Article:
Exposing distorted truths via anti-science realities

Article By Colleen Tuazon
Illustration by Sabrina Laceda
Published 2020 September 30

We have all experienced sinking into a rabbit hole of consuming content, wherein one scroll on Facebook becomes a mile of feed, or one Youtube video becomes a 3-hour long binge fest. You may have started with a video on life hacks, and ended up on a commentary on UFO sightings and zodiac signs. This attests to the remarkable efficiency of artificial intelligence. Everything is designed in the virtual landscape — the internet — to get you hooked up on these Youtube recommendations and endless scrolling data.

The dilemma arises when social media platforms become merely profit-oriented, and such a system has led to polarization, misinformation, and subliminal propaganda. Flat earthers, anti-vaxxers, mask deniers, and climate change cynics have started seemingly irreversible anti-science movements partly as a result of these money-making algorithms. Attitudes on “research” have become skewed, and “credibility” lies on the number of views and likes. ”I did my research” means watching an enticing (almost brainwashing) video presenting some pseudoscientific claim — that is, a well-organized blabber that does not fit into the scientific method.

Indeed, this fuels our tendency to succumb to the confirmation bias. After all, it is satisfying to see “evidence” stack up to confirm existing beliefs, as it is more convenient to start with a conclusion and work backwards. With such a perspective, it is easier to prove a point right away and dismiss opposing ideas while downplaying the definition of a theory — a revelation (an almost-truth) rigorously proven and tested countless times over the decades by legitimate researchers and scientists.

Nevertheless, these movements are not completely to blame for the spread of misinformation. Being a part of a community, such as the Flat Earthers, the Anti-Vaxxers, and what have you, is in fact an expression of identity. Science denial is beyond being “ignorant” or “uneducated.” It is a manifestation of existential anxiety and a desire for stability and control, coupled with perceived threats to the social and economic status quo [1]. Factual information backed by a scientific consensus as a counter argument would only be taken as a personal attack. Thus, saying, “I’m right, and you’re wrong,” to convince them is pointless.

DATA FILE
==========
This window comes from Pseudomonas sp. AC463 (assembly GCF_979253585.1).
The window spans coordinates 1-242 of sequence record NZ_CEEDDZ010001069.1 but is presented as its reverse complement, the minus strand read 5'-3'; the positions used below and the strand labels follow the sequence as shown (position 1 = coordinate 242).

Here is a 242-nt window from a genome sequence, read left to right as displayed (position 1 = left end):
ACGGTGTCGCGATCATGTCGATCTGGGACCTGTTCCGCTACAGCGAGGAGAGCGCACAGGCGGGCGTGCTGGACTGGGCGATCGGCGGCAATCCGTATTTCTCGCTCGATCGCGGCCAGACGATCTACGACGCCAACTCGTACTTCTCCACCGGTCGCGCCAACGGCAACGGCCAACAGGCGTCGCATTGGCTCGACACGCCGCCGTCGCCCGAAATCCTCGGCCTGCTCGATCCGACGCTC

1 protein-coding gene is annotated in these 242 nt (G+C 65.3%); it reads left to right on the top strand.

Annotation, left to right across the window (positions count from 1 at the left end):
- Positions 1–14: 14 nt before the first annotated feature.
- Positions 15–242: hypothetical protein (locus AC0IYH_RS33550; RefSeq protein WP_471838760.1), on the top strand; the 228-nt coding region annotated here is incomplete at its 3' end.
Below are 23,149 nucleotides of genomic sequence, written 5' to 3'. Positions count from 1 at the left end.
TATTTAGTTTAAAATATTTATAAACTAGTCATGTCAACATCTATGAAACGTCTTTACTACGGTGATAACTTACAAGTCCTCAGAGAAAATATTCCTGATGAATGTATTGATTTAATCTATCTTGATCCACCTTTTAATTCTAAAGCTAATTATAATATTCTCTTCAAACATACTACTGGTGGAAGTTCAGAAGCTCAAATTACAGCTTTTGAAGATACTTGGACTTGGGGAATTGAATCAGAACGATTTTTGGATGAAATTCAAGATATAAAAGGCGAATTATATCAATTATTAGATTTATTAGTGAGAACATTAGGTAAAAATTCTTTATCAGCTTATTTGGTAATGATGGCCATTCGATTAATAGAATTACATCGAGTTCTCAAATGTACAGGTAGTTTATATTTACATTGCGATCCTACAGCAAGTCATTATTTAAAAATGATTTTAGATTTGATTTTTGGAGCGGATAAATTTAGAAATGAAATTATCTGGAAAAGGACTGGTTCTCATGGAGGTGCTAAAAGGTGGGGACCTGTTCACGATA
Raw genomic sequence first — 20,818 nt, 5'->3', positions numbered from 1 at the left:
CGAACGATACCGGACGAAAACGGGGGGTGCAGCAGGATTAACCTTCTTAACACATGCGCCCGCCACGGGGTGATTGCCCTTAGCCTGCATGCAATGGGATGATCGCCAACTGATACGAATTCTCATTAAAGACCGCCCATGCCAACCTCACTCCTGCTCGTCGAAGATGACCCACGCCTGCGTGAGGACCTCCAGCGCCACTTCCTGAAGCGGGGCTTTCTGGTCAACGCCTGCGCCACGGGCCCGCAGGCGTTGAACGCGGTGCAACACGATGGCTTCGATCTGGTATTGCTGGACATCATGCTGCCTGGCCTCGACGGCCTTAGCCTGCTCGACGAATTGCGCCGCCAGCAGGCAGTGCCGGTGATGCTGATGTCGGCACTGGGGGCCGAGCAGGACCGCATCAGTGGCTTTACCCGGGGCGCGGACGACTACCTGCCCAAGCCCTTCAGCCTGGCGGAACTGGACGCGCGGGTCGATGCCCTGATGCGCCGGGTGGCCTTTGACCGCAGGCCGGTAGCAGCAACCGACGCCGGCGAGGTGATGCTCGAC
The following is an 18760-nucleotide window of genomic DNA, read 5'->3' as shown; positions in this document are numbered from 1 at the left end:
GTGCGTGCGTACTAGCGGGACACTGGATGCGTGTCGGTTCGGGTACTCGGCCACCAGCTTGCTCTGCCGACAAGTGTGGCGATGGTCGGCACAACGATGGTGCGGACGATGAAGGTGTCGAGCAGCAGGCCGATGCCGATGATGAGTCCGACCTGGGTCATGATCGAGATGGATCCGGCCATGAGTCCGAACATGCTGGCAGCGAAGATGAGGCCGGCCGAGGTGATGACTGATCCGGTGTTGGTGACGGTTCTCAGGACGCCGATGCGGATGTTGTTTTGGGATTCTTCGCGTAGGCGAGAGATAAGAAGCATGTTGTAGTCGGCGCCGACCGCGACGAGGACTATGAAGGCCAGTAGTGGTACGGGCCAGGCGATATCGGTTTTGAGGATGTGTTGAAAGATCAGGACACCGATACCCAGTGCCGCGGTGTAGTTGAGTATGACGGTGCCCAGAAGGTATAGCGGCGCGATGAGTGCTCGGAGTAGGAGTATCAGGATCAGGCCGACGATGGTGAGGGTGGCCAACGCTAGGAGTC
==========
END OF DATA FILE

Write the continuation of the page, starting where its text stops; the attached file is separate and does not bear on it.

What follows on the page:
So, who really let the dogs out? What else but the system — the system that is designed to capitalize on human nature. The virtual landscape is intricately made to record our automatic responses (like or dislike) and use this information to ultimately bound us onto our screens, to trap us into profitable mind frames. From above, we are all hamsters in a big playground of sorts, continuously nudged and lured by whatever is presented to us — that is, the unquestioned circulation of content and information regardless if they are true and in pursuit of the common good or not. Eat the rich, #amiryte?

Demanding accountability from the system compels us to dig deeper into our local context. To defend Science and the Truth, there is a need for interventions from leaders and mainstream media to increase science literacy and promote diversity in research. 

How can we make Science as mainstream as basketball in our culture, when general science coverage is scarce, and when weather and information technology dominate the news [2]? An enriched local science culture is an underestimated weapon against misinformation. How can we make Science approachable, when there is excessive politicization of science news by the media [2]? Remember the Dengvaxia scandal of 2017 and how it was angled as a political issue, portrayed as a story lacking scientific depth. How can we make Science comprehensive, when scientific research has historically been skewed towards medicine and agriculture [2]? Philippine science and technology development is stunted because other fields of science remain to be underappreciated by policymakers. 

As you may have noticed, the “system” encompasses what’s beyond our screens — the hierarchical society that measures the value of Science with a mere yardstick of utility. To completely put an end to anti-science movements, we have yet to deal with the system and not just individuals. The solution is more than just avoiding the rabbit hole of lies. As Science and the Truth continue to be muffled by digital, social, and political noises, effective science communication is necessary. Science, despite being incomprehensible to many, is not just an act of faith, but a social exercise [3]. As such, it should not be a matter of “who knows what” when we believe what experts say regarding vaccines, masks, social distancing, or climate change. And even if Science is out of the picture, as rational and empathic beings, we must all collectively dare to question our choices and beliefs if holding onto them costs the present’s and the next generations’ tomorrow.


  1. Bardon A. Humans are hardwired to dismiss facts that don’t fit their worldview [Internet]. Alliance for Science | Cornell University. 2020 [cited 2020Sep21]. Available from: https://allianceforscience.cornell.edu/blog/2020/02/humans-are-hardwired-to-dismiss-facts-that-dont-fit-their-worldview/ 
  2. Navarro K, Mckinnon M. Challenges of communicating science: perspectives from the Philippines. Journal of Science Communication. 2020;19(01).  
  3. Maini, Z. c2018. The Nature and Practice of Science. Ateneo de Manila University.

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